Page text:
Any budding world heavyweight champion would have been pleased when his defining victory meant the media were hanging on his every word…but not Tyson Fury.
The 27 year-old defeated Wladimir Klitschko in the greatest away performance by a British fighter in recent times – by some distance, but it was only negativity that was seized upon by plenty in the mainstream UK media.
By all accounts, those reporting on Fury daily since his professional debut in 2008 are quite used to his highly controversial and offensive outbursts, which have been a regular occurrence since his very first social media post in 2010.
A lot has been focused on and scrutinized from a few words said by Fury in an interview last November, which the three-belt world title holder wore his heart on his sleeve for and was definitely way too honest for his own good.
Fury is a ‘Man of the Lord’ as he continually professes, so to take things he say which are directed from his faith, travelling culture or teachings from The Bible, can’t really be seized up as anything but ‘his belief’ alone.
Anyone who wants to put forth their own message, not matter how controversial – within reason – even on the streets of London or any other major city, would have the right to do should they feel the urge and most would be able to gain the council’s blessing beforehand.
Now, whether you listen to that view is entirely down to you, but to vilify a man who has only just fulfilled his lifelong dream is something that should be laid out ahead of time and not resurface once that person becomes a hell of a lot more famous.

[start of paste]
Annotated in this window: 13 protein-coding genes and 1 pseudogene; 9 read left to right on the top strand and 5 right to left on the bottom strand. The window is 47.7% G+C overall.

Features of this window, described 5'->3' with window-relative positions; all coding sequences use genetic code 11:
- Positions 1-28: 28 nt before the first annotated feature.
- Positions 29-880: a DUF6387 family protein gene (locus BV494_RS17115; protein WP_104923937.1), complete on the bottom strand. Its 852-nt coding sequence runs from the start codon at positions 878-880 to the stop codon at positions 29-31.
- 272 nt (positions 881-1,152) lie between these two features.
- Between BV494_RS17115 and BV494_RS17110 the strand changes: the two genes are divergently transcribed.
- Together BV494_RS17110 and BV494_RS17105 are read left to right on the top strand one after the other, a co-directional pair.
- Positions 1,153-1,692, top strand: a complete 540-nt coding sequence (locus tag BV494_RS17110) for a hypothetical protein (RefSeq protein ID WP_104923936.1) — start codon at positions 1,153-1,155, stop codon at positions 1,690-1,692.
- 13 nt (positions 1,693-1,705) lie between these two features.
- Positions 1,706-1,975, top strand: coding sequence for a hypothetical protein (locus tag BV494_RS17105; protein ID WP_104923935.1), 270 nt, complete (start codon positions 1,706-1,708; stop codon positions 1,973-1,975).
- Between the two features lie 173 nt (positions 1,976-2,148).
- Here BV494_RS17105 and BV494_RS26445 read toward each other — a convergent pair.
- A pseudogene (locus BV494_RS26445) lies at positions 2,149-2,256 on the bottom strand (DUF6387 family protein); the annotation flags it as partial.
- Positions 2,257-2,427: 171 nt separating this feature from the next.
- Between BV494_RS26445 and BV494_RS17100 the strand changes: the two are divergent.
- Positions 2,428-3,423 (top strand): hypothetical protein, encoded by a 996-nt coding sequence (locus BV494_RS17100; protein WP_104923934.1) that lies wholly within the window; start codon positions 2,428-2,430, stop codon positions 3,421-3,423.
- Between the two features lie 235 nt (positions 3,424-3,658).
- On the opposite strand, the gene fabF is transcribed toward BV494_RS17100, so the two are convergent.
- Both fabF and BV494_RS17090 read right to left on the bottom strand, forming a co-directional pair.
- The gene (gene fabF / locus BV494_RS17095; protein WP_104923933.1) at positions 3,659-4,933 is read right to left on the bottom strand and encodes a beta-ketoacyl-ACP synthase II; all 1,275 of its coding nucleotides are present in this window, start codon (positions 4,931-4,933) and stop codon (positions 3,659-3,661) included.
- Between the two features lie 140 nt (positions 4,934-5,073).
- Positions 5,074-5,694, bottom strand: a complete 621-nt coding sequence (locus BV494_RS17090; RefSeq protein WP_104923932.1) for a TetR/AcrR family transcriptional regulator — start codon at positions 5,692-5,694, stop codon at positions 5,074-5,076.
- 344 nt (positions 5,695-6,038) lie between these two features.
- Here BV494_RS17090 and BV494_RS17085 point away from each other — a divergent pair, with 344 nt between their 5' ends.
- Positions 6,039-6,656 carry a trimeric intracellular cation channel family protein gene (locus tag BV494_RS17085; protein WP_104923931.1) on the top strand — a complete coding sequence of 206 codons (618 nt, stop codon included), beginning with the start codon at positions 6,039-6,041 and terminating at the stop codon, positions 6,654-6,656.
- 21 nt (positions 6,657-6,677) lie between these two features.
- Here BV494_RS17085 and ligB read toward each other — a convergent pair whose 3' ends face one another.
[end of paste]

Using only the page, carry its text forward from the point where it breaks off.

Does it seem like journalistic attention seeking – certainly when put in that context, although the message sent out by Fury is not one that should be aired out in public by a contender who was hoping to become a flagbearer for the UK – and eventually did.
Paedophilia and homophobia are especially touchy subjects and should not be pushed into unsuspecting faces lightly, something Fury in hindsight has no doubt learned the hard way and will keep to himself in future.
That said, causing a massive uproar over one sportsman’s beliefs is in no way going to go anyway to changing that person’s views, so to then slander him with labels is equally not how a fighter at the top of his profession should be welcomed home from his most glorious night.
Upon making his Bolton homecoming two days after defeating the best heavyweight of his generation, Fury walked into a press minefield and spent the first week and a half of his reign defending comments made weeks before his victory.
Add to it the fact that interviews from 2013 were then brought up in an attempt to further drag his name through the mud and it all adds up to what could be construed as some sort of reputational damage campaign against Fury since his triumph.
Twitter rants in similar ilk have happened many, many times before and will not shock most who are amongst the followers of the new heavyweight king, although the nature of the most recent headlines mean those who are not accustomed to Fury got a first-hand crash course in his ways.
But if you ask 99% of boxing people who have known Fury over the years and you would be hard-pushed to find many who say a bad word about him – even those who have felt the wrath of his considerably vicious tongue, which at times can be unforgiving.
The fact that Fury is so open with all media should really be applauded – even though we don’t agree with everything he says, but staining his greatest moment of celebration is not something that can now be undone and could have easily backfired if the new top division king had decided to withdraw himself from interviews in future.